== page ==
Fred Mills: Meet ArticleSpinBot – My Writing Is Subject to Great Varieties!

monkey-typewriter

Why spend precious time composing original copy when you can just steal and disguise it?

 By Fred Mills, Blurt Editor

 It’s called ArticleSpinBot and it blurbs thusly: “Write your own article with out copyright. Don’t waste your time just copy the article below, SPIN and get your OWN ORIGINAL article. Now you are free to buy your own COPYRIGHTS…

 “ArticleSpinBot is a free, immediate text re writer that will change intelligible content into extra, comprehensible content. Since having an enduring stream of comprehensible, text based substance is essential for adequate website streamlining, ArticleSpinbot is a basic device for any individual who needs to advertise their site or item online as fast and effectively as could be allowed. With all the extraordinary, quality text based substance you could ever need, you will rapidly increase authentic web perceivability, both as far as human readership and web search tool introduction.”

 Whew. That’s a fuckin’ mouthful. It might even have been written by a human being. I’ve lately grown fascinated by the concept of Artificial Intelligence—raise your hand if you heard the NPR broadcast of Radiolab this weekend, in which a writer talked about interviewing a robot (“Talking to Machines”)—and how it pertains to our everyday lives. Then this morning someone sends me a link to ArticleSpinBot and boy, do the lightbulbs start popping over my head.

 Basically, you paste text into the webform on the ArticleSpinBot homepage, click “spin text,” and voila! You get “translated” text not unlike when plugging text in to an English-to-Spanish (or whatever language) translator bot. In this case, certain phrases and terms are altered via synonyms or equivalent phrases while some of the basic info, say, names, places, items, etc., remains the same; you wind up with the same essential story but rendered freshly. Hmmm…. That sounds kinda like what I do from time to time when in a hurry to post a news item to the BLURT site and I more or less rewrite a press release to suit our needs… but I digress. Plus you don’t wanna know how we make the sausage around here, har har har!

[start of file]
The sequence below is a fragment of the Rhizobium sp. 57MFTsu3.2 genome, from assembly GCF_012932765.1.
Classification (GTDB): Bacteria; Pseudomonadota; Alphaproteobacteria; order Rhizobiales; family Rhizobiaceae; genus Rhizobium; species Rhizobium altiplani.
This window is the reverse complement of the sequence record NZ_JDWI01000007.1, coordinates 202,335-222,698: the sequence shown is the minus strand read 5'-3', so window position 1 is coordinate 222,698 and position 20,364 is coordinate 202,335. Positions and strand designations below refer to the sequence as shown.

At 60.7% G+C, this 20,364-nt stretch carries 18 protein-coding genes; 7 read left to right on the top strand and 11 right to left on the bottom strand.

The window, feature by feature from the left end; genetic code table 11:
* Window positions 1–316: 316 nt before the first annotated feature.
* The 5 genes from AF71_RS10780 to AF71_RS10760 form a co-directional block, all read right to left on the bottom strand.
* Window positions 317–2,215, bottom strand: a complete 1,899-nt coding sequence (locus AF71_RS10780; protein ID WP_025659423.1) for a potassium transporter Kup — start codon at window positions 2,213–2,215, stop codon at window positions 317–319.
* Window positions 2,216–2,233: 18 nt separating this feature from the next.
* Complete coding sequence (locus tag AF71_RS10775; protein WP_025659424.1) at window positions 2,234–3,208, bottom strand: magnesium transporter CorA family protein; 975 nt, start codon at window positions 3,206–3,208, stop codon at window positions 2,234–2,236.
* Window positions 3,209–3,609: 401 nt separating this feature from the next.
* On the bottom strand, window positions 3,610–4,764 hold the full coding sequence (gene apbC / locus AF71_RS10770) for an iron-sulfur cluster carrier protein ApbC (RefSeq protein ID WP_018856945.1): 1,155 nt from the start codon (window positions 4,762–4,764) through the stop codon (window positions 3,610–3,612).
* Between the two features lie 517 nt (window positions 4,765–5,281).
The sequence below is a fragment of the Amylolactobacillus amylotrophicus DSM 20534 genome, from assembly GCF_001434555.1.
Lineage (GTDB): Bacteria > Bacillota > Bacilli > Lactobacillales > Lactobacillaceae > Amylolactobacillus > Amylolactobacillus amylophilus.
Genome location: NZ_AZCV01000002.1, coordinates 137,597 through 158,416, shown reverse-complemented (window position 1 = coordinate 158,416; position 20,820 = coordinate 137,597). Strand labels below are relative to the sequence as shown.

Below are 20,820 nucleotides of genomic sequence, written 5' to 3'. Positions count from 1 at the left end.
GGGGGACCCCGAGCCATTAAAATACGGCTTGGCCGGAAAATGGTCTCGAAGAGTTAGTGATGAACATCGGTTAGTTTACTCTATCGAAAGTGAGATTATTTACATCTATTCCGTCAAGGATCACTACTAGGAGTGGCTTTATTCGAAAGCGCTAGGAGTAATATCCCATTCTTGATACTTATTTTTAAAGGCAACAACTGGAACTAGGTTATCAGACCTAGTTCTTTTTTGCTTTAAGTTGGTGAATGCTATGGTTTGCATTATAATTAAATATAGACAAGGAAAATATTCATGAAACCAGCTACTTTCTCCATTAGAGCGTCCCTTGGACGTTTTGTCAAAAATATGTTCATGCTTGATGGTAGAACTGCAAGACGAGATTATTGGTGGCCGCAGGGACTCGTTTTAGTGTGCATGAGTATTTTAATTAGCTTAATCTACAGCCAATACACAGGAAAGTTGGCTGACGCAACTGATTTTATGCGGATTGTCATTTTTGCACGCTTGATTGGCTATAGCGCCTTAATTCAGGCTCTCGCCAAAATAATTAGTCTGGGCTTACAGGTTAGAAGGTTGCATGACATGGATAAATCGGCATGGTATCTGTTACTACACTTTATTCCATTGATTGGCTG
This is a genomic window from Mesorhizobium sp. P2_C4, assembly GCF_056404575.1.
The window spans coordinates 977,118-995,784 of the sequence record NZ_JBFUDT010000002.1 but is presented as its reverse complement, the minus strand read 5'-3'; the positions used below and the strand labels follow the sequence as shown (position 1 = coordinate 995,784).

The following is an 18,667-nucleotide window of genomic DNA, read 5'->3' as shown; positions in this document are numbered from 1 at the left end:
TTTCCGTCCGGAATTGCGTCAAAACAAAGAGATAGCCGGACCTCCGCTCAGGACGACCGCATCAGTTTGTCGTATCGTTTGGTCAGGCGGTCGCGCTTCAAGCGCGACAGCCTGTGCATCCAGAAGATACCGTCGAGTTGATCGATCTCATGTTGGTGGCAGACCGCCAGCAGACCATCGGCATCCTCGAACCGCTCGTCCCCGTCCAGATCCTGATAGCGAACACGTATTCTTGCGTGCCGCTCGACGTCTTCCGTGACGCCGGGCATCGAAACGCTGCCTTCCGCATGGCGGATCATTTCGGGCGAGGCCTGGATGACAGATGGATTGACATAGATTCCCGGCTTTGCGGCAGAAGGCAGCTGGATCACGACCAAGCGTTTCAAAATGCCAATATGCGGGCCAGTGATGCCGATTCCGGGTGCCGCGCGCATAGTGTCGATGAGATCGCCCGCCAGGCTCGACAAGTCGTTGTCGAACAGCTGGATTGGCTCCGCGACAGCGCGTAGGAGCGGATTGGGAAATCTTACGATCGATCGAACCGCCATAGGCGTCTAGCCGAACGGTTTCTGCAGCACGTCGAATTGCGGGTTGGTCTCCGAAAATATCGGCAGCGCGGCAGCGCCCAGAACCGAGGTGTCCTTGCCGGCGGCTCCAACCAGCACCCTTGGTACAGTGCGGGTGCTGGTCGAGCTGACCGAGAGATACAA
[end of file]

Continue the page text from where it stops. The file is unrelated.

Still, I’m assuming this would come in useful if, say, I spotted an online news item or review I liked so much I wanted to repurpose it for BLURT, due to deadline pressure or just plain laziness, take your pick. Check out the following Pitchfork piece posted this morning: “Sky Ferreira and DIIV’s Zachary Cole Smith Arrested”:

 Original Pitchfork News article: Sky Ferreira and Zachary Cole Smith of DIIV were arrested in Saugerties, New York Friday night, as the Daily Freeman reports. Ferreira was arrested “on misdemeanor charges of criminal possession of a controlled substance and resisting arrest,” while Smith was “charged with two counts of criminal possession of a controlled substance, one count of possession of stolen property and one count of aggravated unlicensed driving, all misdemeanors. He was also charged with the violations of unregistered motor vehicle, driving without insurance, unlicensed driver, and having an inadequate exhaust system,” according to the Daily Freeman. The paper reports that Smith was found with a “plastic bag containing 42 decks of heroin,” while Ferreira “was found in possession of ecstasy and resisted arrest.” Police pulled their truck over “after the driver made several vehicle and traffic infractions.” According to the Daily Freeman, “Police said a registration check showed the license plates on the truck were stolen and the driver, Smith, was wanted by the Dutchess County Sheriff’s Office on an outstanding vehicle and traffic warrant.” The two were taken to Ulster County jail, and then released on bail.”

 Altered/”spun” article as generated by ArticleSpinBot: Sky Ferreira and Zachary Cole Smith of DIIV were captured in Saugerties, New York Friday night, as the Daily Freeman reports. Ferreira was captured “on crime allegations of criminal ownership of a regulated substance and opposing capture,” while Smith was “accused of two tallies of criminal ownership of a regulated substance, one number of ownership of stolen property and one tally of irritated unlicensed driving, all wrongdoings. He was additionally accused of the violations of unregistered engine vehicle, driving without protection, unlicensed driver, and having a deficient deplete framework,” as per the Daily Freeman. The paper reports that Smith was discovered with a “plastic sack holding 42 decks of heroin,” while Ferreira “was discovered in ownership of euphoria and opposed capture.” Police pulled their truck over “after the driver made a few vehicle and movement infractions.” According to the Daily Freeman, “Police said an enrollment check indicated the permit plates on the truck were stolen and the driver, Smith, was needed by the Dutchess County Sheriff’s Office on an exceptional vehicle and activity warrant.” The two were taken to Ulster County prison, and afterward discharged on safeguard.

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Awesome! We should all aspire to be discharged on safeguard at least once in our lifetime, eh? So then I started thinking: maybe I could just do an all-around improvement on the quality of writing here at BLURT by employing this bot regularly. You should see some of the copy that gets submitted… oy vey, what’s a poor, overworked editor to do? Why put in all that time to proof-read and fact-check when you can have a robot do it for you!